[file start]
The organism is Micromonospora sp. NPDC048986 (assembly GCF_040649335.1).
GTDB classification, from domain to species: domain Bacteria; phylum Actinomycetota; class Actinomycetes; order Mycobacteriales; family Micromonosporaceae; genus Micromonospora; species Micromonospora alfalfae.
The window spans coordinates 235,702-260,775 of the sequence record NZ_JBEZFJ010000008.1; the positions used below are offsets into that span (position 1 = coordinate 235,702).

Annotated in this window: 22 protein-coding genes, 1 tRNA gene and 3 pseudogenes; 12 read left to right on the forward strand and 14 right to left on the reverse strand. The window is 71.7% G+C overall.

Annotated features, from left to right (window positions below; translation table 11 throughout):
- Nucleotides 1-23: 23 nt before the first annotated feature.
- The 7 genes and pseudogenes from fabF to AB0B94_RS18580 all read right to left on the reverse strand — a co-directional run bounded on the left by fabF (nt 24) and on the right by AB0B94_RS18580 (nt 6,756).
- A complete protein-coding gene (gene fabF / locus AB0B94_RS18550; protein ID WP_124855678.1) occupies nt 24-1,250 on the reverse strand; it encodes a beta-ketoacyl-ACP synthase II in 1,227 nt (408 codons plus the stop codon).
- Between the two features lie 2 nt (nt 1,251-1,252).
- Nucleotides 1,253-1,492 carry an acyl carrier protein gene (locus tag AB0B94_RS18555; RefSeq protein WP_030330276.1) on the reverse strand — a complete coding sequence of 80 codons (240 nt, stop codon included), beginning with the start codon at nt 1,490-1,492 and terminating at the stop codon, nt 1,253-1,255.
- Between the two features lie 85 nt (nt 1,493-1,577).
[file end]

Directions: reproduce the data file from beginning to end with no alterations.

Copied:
The organism is Micromonospora sp. NPDC048986 (assembly GCF_040649335.1).
GTDB classification, from domain to species: domain Bacteria; phylum Actinomycetota; class Actinomycetes; order Mycobacteriales; family Micromonosporaceae; genus Micromonospora; species Micromonospora alfalfae.
The window spans coordinates 235,702-260,775 of the sequence record NZ_JBEZFJ010000008.1; the positions used below are offsets into that span (position 1 = coordinate 235,702).

Annotated in this window: 22 protein-coding genes, 1 tRNA gene and 3 pseudogenes; 12 read left to right on the forward strand and 14 right to left on the reverse strand. The window is 71.7% G+C overall.

Annotated features, from left to right (window positions below; translation table 11 throughout):
- Nucleotides 1-23: 23 nt before the first annotated feature.
- The 7 genes and pseudogenes from fabF to AB0B94_RS18580 all read right to left on the reverse strand — a co-directional run bounded on the left by fabF (nt 24) and on the right by AB0B94_RS18580 (nt 6,756).
- A complete protein-coding gene (gene fabF / locus AB0B94_RS18550; protein ID WP_124855678.1) occupies nt 24-1,250 on the reverse strand; it encodes a beta-ketoacyl-ACP synthase II in 1,227 nt (408 codons plus the stop codon).
- Between the two features lie 2 nt (nt 1,251-1,252).
- Nucleotides 1,253-1,492 carry an acyl carrier protein gene (locus tag AB0B94_RS18555; RefSeq protein WP_030330276.1) on the reverse strand — a complete coding sequence of 80 codons (240 nt, stop codon included), beginning with the start codon at nt 1,490-1,492 and terminating at the stop codon, nt 1,253-1,255.
- Between the two features lie 85 nt (nt 1,493-1,577).